Jalen Cannon, St. Francis Brooklyn – As the three-time NEC Player of the Week and leading rebounder of the conference (9.9 rpg), the mere mention of Cannon as the league’s best player on the league’s best team won’t garner any objection whatsoever. He’s simply a man among boys at this junction of his career. His efficiency rating (17.4) is tops in the NEC by a long shot, and he’s seen improvement both on the defensive end of the floor (career high block rate of 3.4%) and shooting the long-range jumper (33.3% 3PT). Like great players before him, Cannon continues to progress his game to the point where, as a senior, he’s putting up double-doubles with relative ease. A lot can change in the second half of the season, but we’d be surprised if Cannon’s game tails off even slightly. He’s that good.
NEC Midseason Most Improved Player
Matt Mobley, Central Connecticut – As big of a no-brainer Sidney Sanders, Jr. was in winning this honor last season, Mobley is just as obvious with his scoring average increasing from 6.7 ppg as a freshman to 18.4 ppg as a sophomore. Mobley hasn’t done much to fill up the rest of the stat sheet, yet he excels at one particular skill: volume scoring. Like Kyle Vinales before him, Mobley has been productive in handling 27% of CCSU’s possessions when on the floor, posting a respectable effective field goal percentage of 49.2%. He projects to be more efficient than his predecessor in terms of shot selection, given his willingness to attack the rim and get to the charity stripe more often. His 105 free throw attempts lead all NEC individual players by a wide margin. As a sophomore, that’s really encouraging and bodes well for his future projection.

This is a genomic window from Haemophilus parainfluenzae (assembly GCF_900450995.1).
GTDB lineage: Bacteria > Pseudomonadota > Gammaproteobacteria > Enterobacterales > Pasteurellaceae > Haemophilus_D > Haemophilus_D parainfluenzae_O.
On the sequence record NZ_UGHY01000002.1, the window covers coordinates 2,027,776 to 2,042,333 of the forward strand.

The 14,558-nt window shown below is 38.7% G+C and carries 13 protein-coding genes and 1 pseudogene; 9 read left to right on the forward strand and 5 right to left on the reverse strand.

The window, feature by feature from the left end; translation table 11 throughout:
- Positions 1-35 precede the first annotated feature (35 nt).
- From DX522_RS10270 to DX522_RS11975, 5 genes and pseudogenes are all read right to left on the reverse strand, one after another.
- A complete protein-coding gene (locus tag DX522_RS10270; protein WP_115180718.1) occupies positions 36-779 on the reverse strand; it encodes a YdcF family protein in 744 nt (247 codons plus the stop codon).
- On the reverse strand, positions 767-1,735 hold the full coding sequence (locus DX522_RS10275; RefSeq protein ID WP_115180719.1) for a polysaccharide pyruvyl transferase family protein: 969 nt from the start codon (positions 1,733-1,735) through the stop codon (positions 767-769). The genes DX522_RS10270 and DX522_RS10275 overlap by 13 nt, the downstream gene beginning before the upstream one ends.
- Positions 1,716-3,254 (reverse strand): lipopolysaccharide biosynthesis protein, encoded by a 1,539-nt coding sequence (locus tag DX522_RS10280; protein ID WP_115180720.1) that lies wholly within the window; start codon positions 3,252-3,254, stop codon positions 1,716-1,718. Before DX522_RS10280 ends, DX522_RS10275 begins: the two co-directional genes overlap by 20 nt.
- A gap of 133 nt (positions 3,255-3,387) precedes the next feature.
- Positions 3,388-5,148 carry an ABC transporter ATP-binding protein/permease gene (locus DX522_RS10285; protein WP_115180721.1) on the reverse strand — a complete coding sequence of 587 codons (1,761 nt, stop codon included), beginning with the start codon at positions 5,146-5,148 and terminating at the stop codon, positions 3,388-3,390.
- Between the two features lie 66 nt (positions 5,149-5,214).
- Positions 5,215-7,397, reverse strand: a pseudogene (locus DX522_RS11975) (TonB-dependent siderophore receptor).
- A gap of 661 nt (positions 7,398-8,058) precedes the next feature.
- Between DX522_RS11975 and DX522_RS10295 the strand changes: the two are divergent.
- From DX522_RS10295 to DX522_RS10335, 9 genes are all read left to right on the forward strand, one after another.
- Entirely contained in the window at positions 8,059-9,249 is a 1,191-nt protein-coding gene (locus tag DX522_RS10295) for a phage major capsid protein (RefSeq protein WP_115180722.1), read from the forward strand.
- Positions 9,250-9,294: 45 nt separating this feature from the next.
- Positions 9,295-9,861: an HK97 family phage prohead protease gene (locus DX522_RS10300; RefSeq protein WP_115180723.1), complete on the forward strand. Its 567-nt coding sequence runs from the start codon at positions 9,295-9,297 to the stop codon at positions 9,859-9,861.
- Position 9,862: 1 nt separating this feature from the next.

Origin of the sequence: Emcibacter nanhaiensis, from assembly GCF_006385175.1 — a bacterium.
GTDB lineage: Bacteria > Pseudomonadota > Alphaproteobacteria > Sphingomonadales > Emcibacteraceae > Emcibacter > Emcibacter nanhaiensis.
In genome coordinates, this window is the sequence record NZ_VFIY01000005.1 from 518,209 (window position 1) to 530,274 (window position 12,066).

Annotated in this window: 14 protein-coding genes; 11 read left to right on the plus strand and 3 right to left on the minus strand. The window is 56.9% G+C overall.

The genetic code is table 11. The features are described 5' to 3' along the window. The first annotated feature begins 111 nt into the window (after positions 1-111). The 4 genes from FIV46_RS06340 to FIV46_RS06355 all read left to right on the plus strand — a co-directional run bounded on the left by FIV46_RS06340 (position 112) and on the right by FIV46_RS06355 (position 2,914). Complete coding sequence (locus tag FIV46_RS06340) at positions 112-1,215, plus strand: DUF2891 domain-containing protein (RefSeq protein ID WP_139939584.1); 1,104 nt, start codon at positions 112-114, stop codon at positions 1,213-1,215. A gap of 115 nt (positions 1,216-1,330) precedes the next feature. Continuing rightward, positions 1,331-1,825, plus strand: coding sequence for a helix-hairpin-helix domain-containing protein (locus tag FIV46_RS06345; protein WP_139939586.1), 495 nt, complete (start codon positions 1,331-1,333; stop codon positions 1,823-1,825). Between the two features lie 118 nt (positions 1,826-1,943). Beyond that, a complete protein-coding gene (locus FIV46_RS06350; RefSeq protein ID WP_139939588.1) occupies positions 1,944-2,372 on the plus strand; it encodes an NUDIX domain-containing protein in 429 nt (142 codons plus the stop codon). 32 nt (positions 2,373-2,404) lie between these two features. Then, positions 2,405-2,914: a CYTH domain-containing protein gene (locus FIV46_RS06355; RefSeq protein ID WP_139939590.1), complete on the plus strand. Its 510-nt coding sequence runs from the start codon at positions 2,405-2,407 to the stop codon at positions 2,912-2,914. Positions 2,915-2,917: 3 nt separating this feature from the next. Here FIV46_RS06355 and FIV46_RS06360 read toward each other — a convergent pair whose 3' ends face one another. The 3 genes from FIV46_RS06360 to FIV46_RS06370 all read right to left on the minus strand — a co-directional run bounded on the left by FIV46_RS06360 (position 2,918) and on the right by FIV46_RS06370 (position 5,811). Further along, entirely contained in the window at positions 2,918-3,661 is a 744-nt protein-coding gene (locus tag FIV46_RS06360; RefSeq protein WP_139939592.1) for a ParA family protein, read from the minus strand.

Co-NEC Midseason Rookies of the Year
Cane Broome, Sacred Heart – Broome leads his team in scoring (14.1 ppg) and steals (1.6 spg) and is second in assists (2.5 apg), made free throws (47) and defensive rebounds (66). The latter shows off Broome’s sneaky good athleticism — despite his 6’0” 150 pound frame, he’s corralled 13.1% of the available defensive rebounds when on the floor. There’s the question of his under-utilization late in games, so it’ll be interesting to see if Anthony Latina leans on the freshman more in high pressure situations to improve upon Sacred Heart’s 1-5 record when the game ends within one possession.